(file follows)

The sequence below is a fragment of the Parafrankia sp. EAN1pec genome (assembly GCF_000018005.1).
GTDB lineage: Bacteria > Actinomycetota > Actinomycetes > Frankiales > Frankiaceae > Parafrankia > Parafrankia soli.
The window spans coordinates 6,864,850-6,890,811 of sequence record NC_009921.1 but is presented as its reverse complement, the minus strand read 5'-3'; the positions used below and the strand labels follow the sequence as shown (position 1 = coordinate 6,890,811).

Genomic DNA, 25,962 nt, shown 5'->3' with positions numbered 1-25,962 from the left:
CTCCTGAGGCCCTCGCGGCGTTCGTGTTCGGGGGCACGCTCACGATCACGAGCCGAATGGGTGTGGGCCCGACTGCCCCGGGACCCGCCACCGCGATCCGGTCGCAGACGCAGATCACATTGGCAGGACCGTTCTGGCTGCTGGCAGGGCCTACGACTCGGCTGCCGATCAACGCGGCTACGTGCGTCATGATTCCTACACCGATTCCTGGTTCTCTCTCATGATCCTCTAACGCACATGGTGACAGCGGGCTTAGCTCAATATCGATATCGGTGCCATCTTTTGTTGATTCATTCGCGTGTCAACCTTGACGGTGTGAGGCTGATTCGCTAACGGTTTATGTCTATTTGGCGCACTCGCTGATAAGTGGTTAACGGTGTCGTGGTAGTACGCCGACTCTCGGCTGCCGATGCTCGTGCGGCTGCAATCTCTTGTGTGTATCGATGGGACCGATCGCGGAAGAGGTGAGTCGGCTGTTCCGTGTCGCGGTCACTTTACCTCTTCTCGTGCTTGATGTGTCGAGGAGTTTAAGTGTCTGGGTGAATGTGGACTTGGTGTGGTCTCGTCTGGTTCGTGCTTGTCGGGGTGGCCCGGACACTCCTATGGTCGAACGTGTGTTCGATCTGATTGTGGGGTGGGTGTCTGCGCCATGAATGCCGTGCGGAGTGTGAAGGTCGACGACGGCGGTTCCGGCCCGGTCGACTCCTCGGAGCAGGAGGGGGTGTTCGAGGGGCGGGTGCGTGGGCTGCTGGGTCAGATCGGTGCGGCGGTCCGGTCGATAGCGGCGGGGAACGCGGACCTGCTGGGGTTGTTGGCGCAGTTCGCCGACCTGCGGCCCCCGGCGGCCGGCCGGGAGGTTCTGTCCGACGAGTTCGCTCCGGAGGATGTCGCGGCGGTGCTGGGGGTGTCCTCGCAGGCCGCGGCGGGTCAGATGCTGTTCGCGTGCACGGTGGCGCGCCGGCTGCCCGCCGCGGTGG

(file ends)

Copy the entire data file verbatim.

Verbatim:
The sequence below is a fragment of the Parafrankia sp. EAN1pec genome (assembly GCF_000018005.1).
GTDB lineage: Bacteria > Actinomycetota > Actinomycetes > Frankiales > Frankiaceae > Parafrankia > Parafrankia soli.
The window spans coordinates 6,864,850-6,890,811 of sequence record NC_009921.1 but is presented as its reverse complement, the minus strand read 5'-3'; the positions used below and the strand labels follow the sequence as shown (position 1 = coordinate 6,890,811).

Genomic DNA, 25,962 nt, shown 5'->3' with positions numbered 1-25,962 from the left:
CTCCTGAGGCCCTCGCGGCGTTCGTGTTCGGGGGCACGCTCACGATCACGAGCCGAATGGGTGTGGGCCCGACTGCCCCGGGACCCGCCACCGCGATCCGGTCGCAGACGCAGATCACATTGGCAGGACCGTTCTGGCTGCTGGCAGGGCCTACGACTCGGCTGCCGATCAACGCGGCTACGTGCGTCATGATTCCTACACCGATTCCTGGTTCTCTCTCATGATCCTCTAACGCACATGGTGACAGCGGGCTTAGCTCAATATCGATATCGGTGCCATCTTTTGTTGATTCATTCGCGTGTCAACCTTGACGGTGTGAGGCTGATTCGCTAACGGTTTATGTCTATTTGGCGCACTCGCTGATAAGTGGTTAACGGTGTCGTGGTAGTACGCCGACTCTCGGCTGCCGATGCTCGTGCGGCTGCAATCTCTTGTGTGTATCGATGGGACCGATCGCGGAAGAGGTGAGTCGGCTGTTCCGTGTCGCGGTCACTTTACCTCTTCTCGTGCTTGATGTGTCGAGGAGTTTAAGTGTCTGGGTGAATGTGGACTTGGTGTGGTCTCGTCTGGTTCGTGCTTGTCGGGGTGGCCCGGACACTCCTATGGTCGAACGTGTGTTCGATCTGATTGTGGGGTGGGTGTCTGCGCCATGAATGCCGTGCGGAGTGTGAAGGTCGACGACGGCGGTTCCGGCCCGGTCGACTCCTCGGAGCAGGAGGGGGTGTTCGAGGGGCGGGTGCGTGGGCTGCTGGGTCAGATCGGTGCGGCGGTCCGGTCGATAGCGGCGGGGAACGCGGACCTGCTGGGGTTGTTGGCGCAGTTCGCCGACCTGCGGCCCCCGGCGGCCGGCCGGGAGGTTCTGTCCGACGAGTTCGCTCCGGAGGATGTCGCGGCGGTGCTGGGGGTGTCCTCGCAGGCCGCGGCGGGTCAGATGCTGTTCGCGTGCACGGTGGCGCGCCGGCTGCCCGCCGCGGTGG